Social distancing in a Macau Hospital waiting room. Human Rights Watch has raised concerns about human rights abuses under the guise of COVID-19 public health lockdowns in China. Photo by Macau Photo Agency via UnsplashUNITED NATIONS, Jan. 14 (IPS) – China must step up its campaign against those seeking legal redress against COVID-19-related violations and the human rights lawyers and activists who help them protect Human Rights Watch ( HRW) with reports ranging from the alleged arrest in their homes to the chaining of alleged lock-down violations on metal posts.
It does so when the World Health Organization team arrived in Wuhan to investigate the causes of the outbreak, and just like China announced today January 14th its first death related to COVID-19 in 8 months.
In a statement last week, the New York-based rights group said the Chinese authorities had taken cruel measures against their citizens “under the pretext of the COVID-19 lockdown”. HRW said the government is trying to silence its critics through surveillance, intimidation and long sentences.
HRW China researcher Yaqui Wang told IPS that governments and the international community should put pressure on the Chinese government to stop the abuses.
Yaqiu Wang is a China researcher with Human Rights Watch. Courtesy Human Rights Watch Inter Press Service (IPS): You cited international human rights law, which requires that government restrictions based on public health needs be lawful, necessary, and proportionate. According to local reports, are restrictions in China violating these terms?
Yaqiu Wang (YW): Right. The Chinese government took measurements that appeared unnecessarily harsh and did not respect human dignity. For example, officers were seen sealing apartment doors to prevent people from leaving their homes.
Some residents were chained to metal posts for allegedly breaking home instructions. Videos shared online showed residents screaming in desperation from their homes. In Xinjiang, the authorities forced some residents to drink traditional Chinese medicines.
According to international human rights law, the authorities are obliged to ensure access to food, water, health care and assistance with care when imposing quarantines or barriers. During the Wuhan lockdown, you saw many terrifying stories on the Chinese internet: a boy with cerebral palsy died because no one cared for him after his father was quarantined. A woman with leukemia died after being turned away from multiple hospitals on concerns about cross-infection. A mother desperately asked the police to let her leukemia-stricken daughter through a checkpoint at a bridge for chemotherapy. A man with kidney disease jumped to his death from his balcony after being unable to access dialysis facilities.
Remember, these stories are only the tip of the iceberg given the strict censorship that the people of China live under. Government-critical information is quickly removed. Most of the time, people don’t even bother to voice their criticisms or tell their stories because they know they could be punished.
IPS: You expressed concern that human rights abuses are being committed under the guise of public health bans. How do citizens say they are being intimidated?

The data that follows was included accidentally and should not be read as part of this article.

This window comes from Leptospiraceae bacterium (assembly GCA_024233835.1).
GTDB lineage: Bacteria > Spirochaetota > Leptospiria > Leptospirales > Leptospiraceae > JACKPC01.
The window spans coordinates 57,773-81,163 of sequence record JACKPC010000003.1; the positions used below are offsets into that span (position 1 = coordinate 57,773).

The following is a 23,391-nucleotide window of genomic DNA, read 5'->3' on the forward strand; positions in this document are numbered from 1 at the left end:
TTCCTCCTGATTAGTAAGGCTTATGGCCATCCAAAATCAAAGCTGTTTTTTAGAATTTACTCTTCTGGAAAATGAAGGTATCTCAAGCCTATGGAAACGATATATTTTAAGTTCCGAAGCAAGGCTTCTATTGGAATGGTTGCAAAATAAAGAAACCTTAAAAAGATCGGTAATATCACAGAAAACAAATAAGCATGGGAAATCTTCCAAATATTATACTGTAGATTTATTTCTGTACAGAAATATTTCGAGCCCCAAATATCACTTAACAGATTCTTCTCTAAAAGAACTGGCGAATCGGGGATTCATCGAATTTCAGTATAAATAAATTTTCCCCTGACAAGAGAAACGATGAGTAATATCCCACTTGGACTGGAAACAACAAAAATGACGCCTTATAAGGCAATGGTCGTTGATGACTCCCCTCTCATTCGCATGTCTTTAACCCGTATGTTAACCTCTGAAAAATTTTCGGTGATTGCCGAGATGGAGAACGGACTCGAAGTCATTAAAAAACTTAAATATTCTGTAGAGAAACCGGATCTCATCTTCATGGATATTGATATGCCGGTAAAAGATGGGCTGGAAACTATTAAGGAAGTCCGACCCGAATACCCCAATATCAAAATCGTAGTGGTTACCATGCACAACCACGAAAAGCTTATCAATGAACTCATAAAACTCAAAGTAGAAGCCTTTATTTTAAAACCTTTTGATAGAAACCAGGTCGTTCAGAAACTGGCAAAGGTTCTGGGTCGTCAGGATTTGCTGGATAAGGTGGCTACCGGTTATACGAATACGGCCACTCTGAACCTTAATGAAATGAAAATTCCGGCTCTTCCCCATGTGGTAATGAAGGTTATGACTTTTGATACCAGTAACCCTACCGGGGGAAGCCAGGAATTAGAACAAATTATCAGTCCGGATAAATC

YW: For example, in the name of fighting false information about the pandemic, the authorities arrested hundreds if not thousands of people for “rumor warfare”, censored online discussions about the epidemic, curbed media coverage and detained citizen journalists.
IPS: How concerned are you about surveillance tactics intercepting citizens’ communication platforms? Are you concerned that citizens will be afraid to speak up and raise concerns?
YW: This is the digital reality of the people in China now. Whatever you say publicly on Chinese social media or privately through Chinese messaging apps, the Chinese government can see. If you criticize the government in private too, you can face harassment or worse, jail. Perhaps the more damaging effect is that many, aware of the risks, censor themselves.
Fear pervades Chinese society that existed long before the pandemic.
IPS: You said residents also fear detention and harsh sentences, including long prison terms, if they speak up. Are these fears based on hearings during the pandemic?
YW: Since the outbreak in Wuhan, authorities have arrested several citizen journalists reporting from Wuhan. A Shanghai court sentenced Zhang Zhan to four years in prison after she was sentenced to quarrel and provoke trouble. The situation and whereabouts of Fang Bin, a Wuhan businessman who was arrested for posting videos of the city hospital, remains unknown. Beijing-based activists Chen Mei and Cai Wei, who police arrested in April for archiving censored COVID-19 information, are staying in a detention center awaiting trial.
IPS: Are there any measures to support citizens who come forward but would require a certain level of anonymity when reporting complaints?
YW: It actually got very difficult. On the one hand, many safer communication tools like WhatsApp and Telegram are banned in China. It is becoming increasingly difficult to bypass censorship and maintain secure communications as unauthorized VPNs are increasingly banned in China. So users have to use domestic apps and these apps are heavily monitored and censored. For example, all WeChat accounts are tied to a phone number attached to your national identity card. The Chinese government has all but eliminated anonymity in the Chinese digital space.
IPS: You are calling for an end to the intimidation and surveillance of those who criticize the government’s COVID response. Given the reality in China, do you hope that you can at least shed some light on what’s going on?
YW: Yes, people outside of China are aware of the abuses inside China. We hope that governments and the international community can put pressure on the Chinese government to stop the abuses.
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